Walk on the wild Side
Beavers, own constant water companion
Labrador is home to many animals, all of who must face the extreme elements that represents our location on the big map. Only the hardiest can survive and call Labrador their home. The extremes of the long and cold winters that the animals must endure, is a challenge for all, including us humans.
We have a population of beavers in Labrador that have for eons of time survived among us. These very industrious animals continue to be an active component of the creatures among us who manage to work out a living on the Big Land.
Beavers are among the biggest living rodents on the planet. They have very thick fur, webbed feet and flattened, scale covered tails, and large flat tails. They have powerful jaws, and extremely strong teeth that leave them well adapted to falling trees that they chew their way through. They use the tops of the trees for food and the bigger parts of the trees for construction of their lodges and their dams.
The beaver and its fur was the driving force in opening up our country. Canada was discovered, travelled and mapped, in the beginning by European adventurers, because of the great demand for beaver furs. These animals are clearly a part of the history and heritage that built our country. To this day, beavers are a significant component of the modern-day trappers’ work due to demand for its fur.
We carry the beaver in our language.
‘Busy as a beaver’ and an ‘eager beaver’ are synonymous with being industrious and hard working.
Beavers are excellent swimmers and spend significant amounts of time underwater. They have valves in their nose and ears that close when they are swimming underwater and a clear layer that covers their eyes and protects them when they are swimming. Their front teeth protrude outwards so they don’t get water in their mouth when they are cutting and chewing on submerged wood.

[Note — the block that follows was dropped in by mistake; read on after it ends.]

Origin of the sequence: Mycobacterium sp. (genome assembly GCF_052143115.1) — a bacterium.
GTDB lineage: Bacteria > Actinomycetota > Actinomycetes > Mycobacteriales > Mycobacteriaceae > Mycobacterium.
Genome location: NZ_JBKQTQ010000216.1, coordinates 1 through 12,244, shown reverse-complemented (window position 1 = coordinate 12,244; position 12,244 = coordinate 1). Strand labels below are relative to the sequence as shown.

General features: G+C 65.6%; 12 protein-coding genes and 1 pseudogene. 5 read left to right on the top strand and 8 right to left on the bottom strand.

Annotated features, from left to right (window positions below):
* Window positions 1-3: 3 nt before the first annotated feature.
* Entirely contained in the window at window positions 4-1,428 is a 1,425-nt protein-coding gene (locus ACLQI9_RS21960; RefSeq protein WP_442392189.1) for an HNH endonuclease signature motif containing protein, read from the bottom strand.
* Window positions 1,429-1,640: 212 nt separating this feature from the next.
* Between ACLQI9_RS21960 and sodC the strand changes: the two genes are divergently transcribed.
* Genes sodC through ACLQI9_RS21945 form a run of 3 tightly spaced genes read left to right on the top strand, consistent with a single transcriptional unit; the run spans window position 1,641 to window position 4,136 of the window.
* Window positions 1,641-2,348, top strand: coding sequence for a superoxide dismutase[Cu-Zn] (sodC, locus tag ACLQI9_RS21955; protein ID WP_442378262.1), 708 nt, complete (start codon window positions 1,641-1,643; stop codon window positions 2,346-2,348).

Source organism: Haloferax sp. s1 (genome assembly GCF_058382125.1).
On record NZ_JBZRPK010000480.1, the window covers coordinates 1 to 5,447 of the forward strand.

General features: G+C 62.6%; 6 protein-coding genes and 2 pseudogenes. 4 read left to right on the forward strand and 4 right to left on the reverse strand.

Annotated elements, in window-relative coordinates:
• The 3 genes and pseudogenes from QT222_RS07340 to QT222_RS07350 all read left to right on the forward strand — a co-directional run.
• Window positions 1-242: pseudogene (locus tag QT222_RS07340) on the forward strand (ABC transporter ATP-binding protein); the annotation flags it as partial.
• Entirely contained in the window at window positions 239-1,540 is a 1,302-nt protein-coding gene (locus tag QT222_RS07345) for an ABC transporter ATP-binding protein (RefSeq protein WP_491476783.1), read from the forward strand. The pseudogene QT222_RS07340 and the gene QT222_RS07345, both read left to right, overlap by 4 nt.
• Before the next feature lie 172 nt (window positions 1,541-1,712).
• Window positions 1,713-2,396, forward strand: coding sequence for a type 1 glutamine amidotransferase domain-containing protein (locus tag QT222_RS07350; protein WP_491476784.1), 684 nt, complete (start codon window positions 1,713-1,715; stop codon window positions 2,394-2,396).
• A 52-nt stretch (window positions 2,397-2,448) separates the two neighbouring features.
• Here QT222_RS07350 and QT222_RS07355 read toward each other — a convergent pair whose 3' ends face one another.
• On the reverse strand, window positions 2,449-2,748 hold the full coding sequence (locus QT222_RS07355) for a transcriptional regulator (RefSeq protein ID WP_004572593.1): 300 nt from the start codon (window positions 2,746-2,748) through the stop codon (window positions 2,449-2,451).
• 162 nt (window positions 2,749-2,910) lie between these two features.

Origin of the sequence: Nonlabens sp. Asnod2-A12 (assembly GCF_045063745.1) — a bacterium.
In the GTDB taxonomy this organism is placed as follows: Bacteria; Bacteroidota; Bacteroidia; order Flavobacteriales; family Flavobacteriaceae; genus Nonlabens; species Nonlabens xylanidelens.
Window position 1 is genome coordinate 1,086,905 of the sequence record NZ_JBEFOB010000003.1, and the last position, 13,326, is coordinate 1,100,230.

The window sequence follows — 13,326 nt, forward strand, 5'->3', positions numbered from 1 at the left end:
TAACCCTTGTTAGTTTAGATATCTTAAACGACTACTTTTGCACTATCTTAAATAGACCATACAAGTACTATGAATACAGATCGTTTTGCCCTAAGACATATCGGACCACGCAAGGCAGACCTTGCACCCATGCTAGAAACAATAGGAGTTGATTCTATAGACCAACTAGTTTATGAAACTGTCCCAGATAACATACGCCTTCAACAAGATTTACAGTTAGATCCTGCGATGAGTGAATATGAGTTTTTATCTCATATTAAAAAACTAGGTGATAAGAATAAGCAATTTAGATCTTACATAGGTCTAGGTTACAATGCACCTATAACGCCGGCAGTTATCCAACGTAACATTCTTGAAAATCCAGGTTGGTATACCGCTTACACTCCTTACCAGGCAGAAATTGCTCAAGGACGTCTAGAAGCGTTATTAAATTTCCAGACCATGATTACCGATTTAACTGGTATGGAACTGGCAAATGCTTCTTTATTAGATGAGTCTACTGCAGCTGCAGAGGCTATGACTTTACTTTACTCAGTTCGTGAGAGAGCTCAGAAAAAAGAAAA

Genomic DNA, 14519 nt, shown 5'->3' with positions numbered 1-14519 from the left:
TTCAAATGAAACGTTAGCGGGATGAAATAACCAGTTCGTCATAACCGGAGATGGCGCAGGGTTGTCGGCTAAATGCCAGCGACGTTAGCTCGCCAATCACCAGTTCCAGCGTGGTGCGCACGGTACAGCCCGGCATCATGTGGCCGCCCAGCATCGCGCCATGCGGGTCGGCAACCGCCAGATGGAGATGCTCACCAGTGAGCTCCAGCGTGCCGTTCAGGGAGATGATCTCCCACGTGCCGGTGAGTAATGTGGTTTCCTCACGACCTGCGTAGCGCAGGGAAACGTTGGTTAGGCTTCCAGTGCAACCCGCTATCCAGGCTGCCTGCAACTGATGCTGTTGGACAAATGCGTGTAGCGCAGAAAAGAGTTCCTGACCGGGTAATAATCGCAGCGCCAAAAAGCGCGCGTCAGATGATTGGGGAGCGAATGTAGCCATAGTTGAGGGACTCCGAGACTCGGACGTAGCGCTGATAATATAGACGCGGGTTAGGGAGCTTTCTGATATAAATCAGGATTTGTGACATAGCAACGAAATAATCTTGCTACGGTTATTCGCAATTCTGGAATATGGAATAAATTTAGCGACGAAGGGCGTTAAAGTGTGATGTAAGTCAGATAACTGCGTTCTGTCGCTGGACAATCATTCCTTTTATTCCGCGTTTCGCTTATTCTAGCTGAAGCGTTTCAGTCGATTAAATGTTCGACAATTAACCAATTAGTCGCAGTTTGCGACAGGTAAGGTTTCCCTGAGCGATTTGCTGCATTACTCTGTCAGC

Beavers spend most of their time building dams and the lodges that they live in. The entry to their lodge where they live and have their young is through an underwater entrance.
Beavers are vegetarians and eat many different plant varieties that are available in their region. As fall approaches they eat shrubs and treetops that they have fallen. They work diligently in the fall to gather shrubs and tree top branches and build a feed bed close to their lodge that will provide the feed that they can access easily, to get them through the winter.
Beavers are certainly Mother Nature’s engineers. They seem to know exactly where to build their dams to get the area flooded with maximum benefits, plenty of food, and a central location for their lodge.
Our beavers are an easily recognized symbol of Canada and are an example of the successes in life that can be achieved by simply working together. Perhaps there may be a lesson for us from the beaver, in the value of co-operation and working together.